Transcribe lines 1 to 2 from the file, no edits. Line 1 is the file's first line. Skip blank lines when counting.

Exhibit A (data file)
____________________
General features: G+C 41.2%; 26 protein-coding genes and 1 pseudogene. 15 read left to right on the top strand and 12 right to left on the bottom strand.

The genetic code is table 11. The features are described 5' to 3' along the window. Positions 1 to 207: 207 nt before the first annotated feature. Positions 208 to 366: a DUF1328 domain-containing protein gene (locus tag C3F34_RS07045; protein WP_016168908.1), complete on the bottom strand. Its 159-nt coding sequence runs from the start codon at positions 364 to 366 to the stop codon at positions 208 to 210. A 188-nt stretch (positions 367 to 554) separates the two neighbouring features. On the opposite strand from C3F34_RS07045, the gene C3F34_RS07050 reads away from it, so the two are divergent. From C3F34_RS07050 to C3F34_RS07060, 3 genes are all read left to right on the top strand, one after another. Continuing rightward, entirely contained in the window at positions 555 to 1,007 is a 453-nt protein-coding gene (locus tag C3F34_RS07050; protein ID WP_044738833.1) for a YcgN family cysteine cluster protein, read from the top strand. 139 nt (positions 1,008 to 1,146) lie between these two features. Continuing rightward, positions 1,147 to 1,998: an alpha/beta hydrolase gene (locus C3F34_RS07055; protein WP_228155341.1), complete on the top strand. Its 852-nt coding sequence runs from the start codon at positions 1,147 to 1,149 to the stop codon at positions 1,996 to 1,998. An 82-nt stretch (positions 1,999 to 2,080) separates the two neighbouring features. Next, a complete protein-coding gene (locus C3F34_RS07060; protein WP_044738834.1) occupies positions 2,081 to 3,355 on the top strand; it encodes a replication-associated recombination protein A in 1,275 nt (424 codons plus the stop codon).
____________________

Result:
General features: G+C 41.2%; 26 protein-coding genes and 1 pseudogene. 15 read left to right on the top strand and 12 right to left on the bottom strand.

The genetic code is table 11. The features are described 5' to 3' along the window. Positions 1 to 207: 207 nt before the first annotated feature. Positions 208 to 366: a DUF1328 domain-containing protein gene (locus tag C3F34_RS07045; protein WP_016168908.1), complete on the bottom strand. Its 159-nt coding sequence runs from the start codon at positions 364 to 366 to the stop codon at positions 208 to 210. A 188-nt stretch (positions 367 to 554) separates the two neighbouring features. On the opposite strand from C3F34_RS07045, the gene C3F34_RS07050 reads away from it, so the two are divergent. From C3F34_RS07050 to C3F34_RS07060, 3 genes are all read left to right on the top strand, one after another. Continuing rightward, entirely contained in the window at positions 555 to 1,007 is a 453-nt protein-coding gene (locus tag C3F34_RS07050; protein ID WP_044738833.1) for a YcgN family cysteine cluster protein, read from the top strand. 139 nt (positions 1,008 to 1,146) lie between these two features. Continuing rightward, positions 1,147 to 1,998: an alpha/beta hydrolase gene (locus C3F34_RS07055; protein WP_228155341.1), complete on the top strand. Its 852-nt coding sequence runs from the start codon at positions 1,147 to 1,149 to the stop codon at positions 1,996 to 1,998. An 82-nt stretch (positions 1,999 to 2,080) separates the two neighbouring features. Next, a complete protein-coding gene (locus C3F34_RS07060; protein WP_044738834.1) occupies positions 2,081 to 3,355 on the top strand; it encodes a replication-associated recombination protein A in 1,275 nt (424 codons plus the stop codon).